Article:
On Monday, November 26, The King’s College and the National Review Institute held a reception and panel discussion to celebrate the life and legacy of William F. Buckley, Jr. As the founder of National Review and the host of the television show Firing Line, Buckley was a highly influential conservative author and commentator. He was also known for his nationally syndicated newspaper column and his numerous spy novels. Panelists included Rich Lowry, editor-in-chief of National Review; James Panero, executive director of The New Criterion; Lauren Noble, founder of the William F. Buckley Program at Yale University; and Lawrence Perelman, managing director of Semantix Creative Group.
The panel discussion was hosted by Paul Glader, associate professor of Journalism, Media and Entrepreneurship and director of the McCandlish Phillips Journalism Institute. Comments from panel guests were interspersed with clips from Firing Line showcasing Buckley’s wit and charm as well as his famous transatlantic accent.
Lowry discussed Buckley’s ability to wear many hats, noting that there is not one man today who can claim to be the most prominent columnist, interviewer, editor, and conservative popularizer. Buckley was all of these simultaneously. Moreover, “He was unabashedly highbrow, and unabashedly himself,” said Lowry. Buckley believed in the formative power of ideas, and Lowry concluded with a quote from Buckley on why Americans should continue to be grateful for the intellectual tradition of the West, from which we derive our own ideas of liberty and democracy.
Panero, who has written extensively on art and culture, spoke to Buckley’s role in making conservatism culturally attractive. “Buckley revealed the conservative personality, and shared its virtuosity with joy,” said Panero. He then described the process of helping Buckley write one of his spy novels. This story itself could have been set in a James Bond novel, replete as it was with exotic luxury and class. Beginning with a lighthearted anecdote about burning out the clutch of Buckley’s Peugeot, Panero detailed how Buckley’s work day involved plot development at a private restaurant atop his chalet, a casual midday ski break, and an evening of classical music, wine, and cigars. Despite his affluence, Buckley remained humble, and was always eager to hear the opinions of those around him. As Panero said, “Bill was born into the good life, but his interest was in the eternal life.” It is no therefore no mystery why Buckley was able to reach the hearts and minds of so many.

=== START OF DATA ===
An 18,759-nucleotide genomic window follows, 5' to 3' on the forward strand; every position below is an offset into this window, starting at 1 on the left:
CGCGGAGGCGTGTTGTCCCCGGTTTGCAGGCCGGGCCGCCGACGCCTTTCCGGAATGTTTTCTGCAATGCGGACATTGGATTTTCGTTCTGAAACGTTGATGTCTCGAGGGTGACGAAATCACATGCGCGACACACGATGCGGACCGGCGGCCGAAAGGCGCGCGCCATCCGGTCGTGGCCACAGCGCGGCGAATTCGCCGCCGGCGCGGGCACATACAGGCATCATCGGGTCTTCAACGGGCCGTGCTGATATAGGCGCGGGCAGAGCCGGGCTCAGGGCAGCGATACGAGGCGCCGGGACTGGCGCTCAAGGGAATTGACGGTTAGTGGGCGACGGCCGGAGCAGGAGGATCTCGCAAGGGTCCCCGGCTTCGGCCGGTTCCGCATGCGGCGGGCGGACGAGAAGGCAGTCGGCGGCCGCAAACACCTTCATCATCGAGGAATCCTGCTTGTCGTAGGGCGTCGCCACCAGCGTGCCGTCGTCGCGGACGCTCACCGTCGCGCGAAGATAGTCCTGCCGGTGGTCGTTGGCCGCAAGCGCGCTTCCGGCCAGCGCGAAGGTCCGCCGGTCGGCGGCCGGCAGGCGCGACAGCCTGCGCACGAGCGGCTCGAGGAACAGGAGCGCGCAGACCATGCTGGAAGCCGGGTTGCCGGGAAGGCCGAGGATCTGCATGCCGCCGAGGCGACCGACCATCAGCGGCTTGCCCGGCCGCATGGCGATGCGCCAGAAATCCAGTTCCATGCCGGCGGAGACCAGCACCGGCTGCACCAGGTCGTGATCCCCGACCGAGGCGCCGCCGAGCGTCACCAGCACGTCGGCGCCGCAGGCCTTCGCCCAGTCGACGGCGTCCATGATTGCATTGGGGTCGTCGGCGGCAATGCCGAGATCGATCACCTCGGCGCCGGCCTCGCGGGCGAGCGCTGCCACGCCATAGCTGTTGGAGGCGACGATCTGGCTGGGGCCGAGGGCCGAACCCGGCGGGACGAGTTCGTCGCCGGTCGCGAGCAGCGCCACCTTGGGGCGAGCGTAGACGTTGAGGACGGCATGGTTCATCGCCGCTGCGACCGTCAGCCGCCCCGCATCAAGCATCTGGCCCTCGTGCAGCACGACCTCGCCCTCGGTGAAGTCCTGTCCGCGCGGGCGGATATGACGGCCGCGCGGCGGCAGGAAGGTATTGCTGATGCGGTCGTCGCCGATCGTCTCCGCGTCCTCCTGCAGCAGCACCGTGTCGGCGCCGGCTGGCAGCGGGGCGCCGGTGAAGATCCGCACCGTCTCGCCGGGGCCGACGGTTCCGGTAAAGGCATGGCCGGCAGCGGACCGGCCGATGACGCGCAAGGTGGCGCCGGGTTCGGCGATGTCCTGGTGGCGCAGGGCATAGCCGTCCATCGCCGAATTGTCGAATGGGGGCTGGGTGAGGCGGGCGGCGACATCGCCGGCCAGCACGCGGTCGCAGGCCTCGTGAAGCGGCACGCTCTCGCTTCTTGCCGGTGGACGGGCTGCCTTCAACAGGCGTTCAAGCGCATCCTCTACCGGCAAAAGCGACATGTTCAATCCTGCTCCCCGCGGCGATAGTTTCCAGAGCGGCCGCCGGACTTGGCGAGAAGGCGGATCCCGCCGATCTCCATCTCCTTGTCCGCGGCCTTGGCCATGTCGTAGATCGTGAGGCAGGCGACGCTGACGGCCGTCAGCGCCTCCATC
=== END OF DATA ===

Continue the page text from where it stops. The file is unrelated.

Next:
Noble, who like Buckley is a graduate of Yale, recalled Buckley’s largesse and love of institutions, including his alma mater. She said, “Buckley devoted a great deal of energy not only to dismantling the arguments of the liberal establishment, but also to helping conservatives compete for elite institutions.” During his lifetime, Buckley founded not only National Review, but also Young Americans for Freedom and, along with Frank Chodorov, the Intercollegiate Studies Institute, organizations which continue to energize and support young conservatives today.
Perelman’s comments affirmed what others had said about the unique charm of Buckley’s personality, and Buckley’s personal generosity towards his friends. Perelman was with Buckley on the night before his death, for Perelman had planned to perform classical piano music for Buckley on the following day, as was their habit. Buckley was an empathetic listener and fan of the arts, classical piano in particular. Perelman’s comments were followed by a clip from Firing Line in which Buckley allowed his guest Rosalyn Tureck to perform an uninterrupted piano sonata, something which all panelists agreed would be regrettably impossible in the current media climate.
During the Q&A portion of the event, audience members inquired about the future of the conservative movement and the rise of populism. Panelists, however, remained optimistic about Buckley’s legacy. A final question about Buckley’s Catholicism prompted panelists to reflect that, although he was not outspoken about his religion, Buckley’s gratitude and generosity likely stemmed from a deep-seated faith. A recurring theme in the panelists’ comments was the larger-than-life quality of Buckley’s personality, which continues to permeate through the institutions he has left behind.
“He was and is in the pantheon of great men, intellectual giants, and artistic geniuses,” said Perelman, “and it was an honor to have my life changed and enriched by William F. Buckley, Jr.”